Walking and cycling are multisensory experiences including vision, auditory, somatic sensation, olfaction and vestibular sensory stimulation. Therefore, to fundamentally understand the relationship between the built environment and its ability to make active transport modes a good experience, one needs to study the cognitive processes while walking and cycling.
The Research Project “Engaging Active Mobility” aims at understanding what is needed to make walking and cycling viable modes of transport in tropical towns and high density cities and how autonomous vehicles can create synergies with slow modes of transport. The research will build on the insight that pedestrians and cyclist engage in an immediate relation with the built environment.
To understand what is needed to make walking and cycling viable modes of transport in tropical towns and emerging cities, we apply a multi-method approach, including innovative survey approaches and virtual reality applications. These methods allow us to understand current challenges for walking and cycling in Singapore and test how retrofitted and newly designed streetscapes will impact travel choices. Those insights will form the fundament towards an evidence-based approach to design future streets that are attractive for walking and cycling and can integrated with autonomous vehicles.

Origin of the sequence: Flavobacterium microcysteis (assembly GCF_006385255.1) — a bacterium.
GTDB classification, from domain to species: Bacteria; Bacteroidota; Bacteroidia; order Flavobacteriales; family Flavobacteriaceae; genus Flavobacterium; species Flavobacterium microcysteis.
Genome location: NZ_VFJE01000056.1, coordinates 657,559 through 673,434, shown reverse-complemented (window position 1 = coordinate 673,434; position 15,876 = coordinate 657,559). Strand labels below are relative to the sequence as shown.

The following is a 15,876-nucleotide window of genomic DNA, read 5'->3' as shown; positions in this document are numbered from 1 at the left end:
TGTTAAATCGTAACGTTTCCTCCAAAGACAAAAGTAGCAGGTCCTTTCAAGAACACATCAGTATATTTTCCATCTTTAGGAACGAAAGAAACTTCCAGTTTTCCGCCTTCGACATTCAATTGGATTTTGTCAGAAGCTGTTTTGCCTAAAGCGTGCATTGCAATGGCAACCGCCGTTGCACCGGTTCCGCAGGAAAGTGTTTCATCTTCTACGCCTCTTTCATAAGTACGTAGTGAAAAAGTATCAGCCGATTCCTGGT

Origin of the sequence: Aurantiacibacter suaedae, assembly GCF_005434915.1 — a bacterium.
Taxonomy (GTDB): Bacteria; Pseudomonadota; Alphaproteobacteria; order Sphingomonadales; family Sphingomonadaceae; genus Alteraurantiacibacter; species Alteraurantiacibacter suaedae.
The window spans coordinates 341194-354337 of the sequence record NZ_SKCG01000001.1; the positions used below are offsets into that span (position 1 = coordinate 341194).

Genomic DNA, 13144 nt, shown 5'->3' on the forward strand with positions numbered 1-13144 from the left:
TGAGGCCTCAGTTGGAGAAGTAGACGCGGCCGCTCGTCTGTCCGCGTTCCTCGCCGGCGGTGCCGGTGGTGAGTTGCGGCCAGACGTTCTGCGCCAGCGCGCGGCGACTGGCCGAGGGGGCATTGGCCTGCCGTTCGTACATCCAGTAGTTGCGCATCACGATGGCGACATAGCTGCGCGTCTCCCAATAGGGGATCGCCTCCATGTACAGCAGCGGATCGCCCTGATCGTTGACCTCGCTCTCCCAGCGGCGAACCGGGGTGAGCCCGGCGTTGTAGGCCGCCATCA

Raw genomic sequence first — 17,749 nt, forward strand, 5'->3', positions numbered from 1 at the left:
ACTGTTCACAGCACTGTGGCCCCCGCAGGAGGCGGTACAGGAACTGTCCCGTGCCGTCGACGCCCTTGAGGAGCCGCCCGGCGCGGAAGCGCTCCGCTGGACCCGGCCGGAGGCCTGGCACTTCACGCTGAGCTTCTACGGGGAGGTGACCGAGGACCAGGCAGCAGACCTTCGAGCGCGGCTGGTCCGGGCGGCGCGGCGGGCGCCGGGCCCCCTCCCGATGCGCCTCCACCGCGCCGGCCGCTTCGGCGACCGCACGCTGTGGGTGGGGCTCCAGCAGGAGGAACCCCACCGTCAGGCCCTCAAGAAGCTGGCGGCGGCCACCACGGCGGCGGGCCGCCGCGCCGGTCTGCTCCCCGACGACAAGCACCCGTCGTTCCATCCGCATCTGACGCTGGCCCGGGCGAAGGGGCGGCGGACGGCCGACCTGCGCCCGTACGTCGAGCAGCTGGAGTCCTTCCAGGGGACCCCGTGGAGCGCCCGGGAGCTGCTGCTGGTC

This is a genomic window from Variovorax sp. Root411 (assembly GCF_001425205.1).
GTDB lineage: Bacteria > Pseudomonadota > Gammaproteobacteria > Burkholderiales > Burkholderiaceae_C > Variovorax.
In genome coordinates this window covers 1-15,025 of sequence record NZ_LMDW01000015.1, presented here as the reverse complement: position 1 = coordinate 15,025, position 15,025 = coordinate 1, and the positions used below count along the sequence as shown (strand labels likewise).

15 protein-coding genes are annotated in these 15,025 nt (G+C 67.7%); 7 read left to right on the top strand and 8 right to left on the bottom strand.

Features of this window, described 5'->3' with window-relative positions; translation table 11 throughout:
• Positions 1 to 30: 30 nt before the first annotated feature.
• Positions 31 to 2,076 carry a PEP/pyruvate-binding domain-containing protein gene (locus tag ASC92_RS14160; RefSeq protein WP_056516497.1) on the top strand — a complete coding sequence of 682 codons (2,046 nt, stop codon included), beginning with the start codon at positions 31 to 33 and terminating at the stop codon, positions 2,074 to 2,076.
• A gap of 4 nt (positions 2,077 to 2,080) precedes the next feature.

As such, this research aims at integrating insights from cognitive psychology, new data sources and survey instruments, simulation tools and virtual reality applications, as well as civic engagement into the science and practice of urban transport planning.
Collaborating with the Urban Redevelopment Authority (URA), we explored what people value when walking in Singapore’s dense city centre and tropical climate and developed software tools that enable urban designers to better plan for Walkability.
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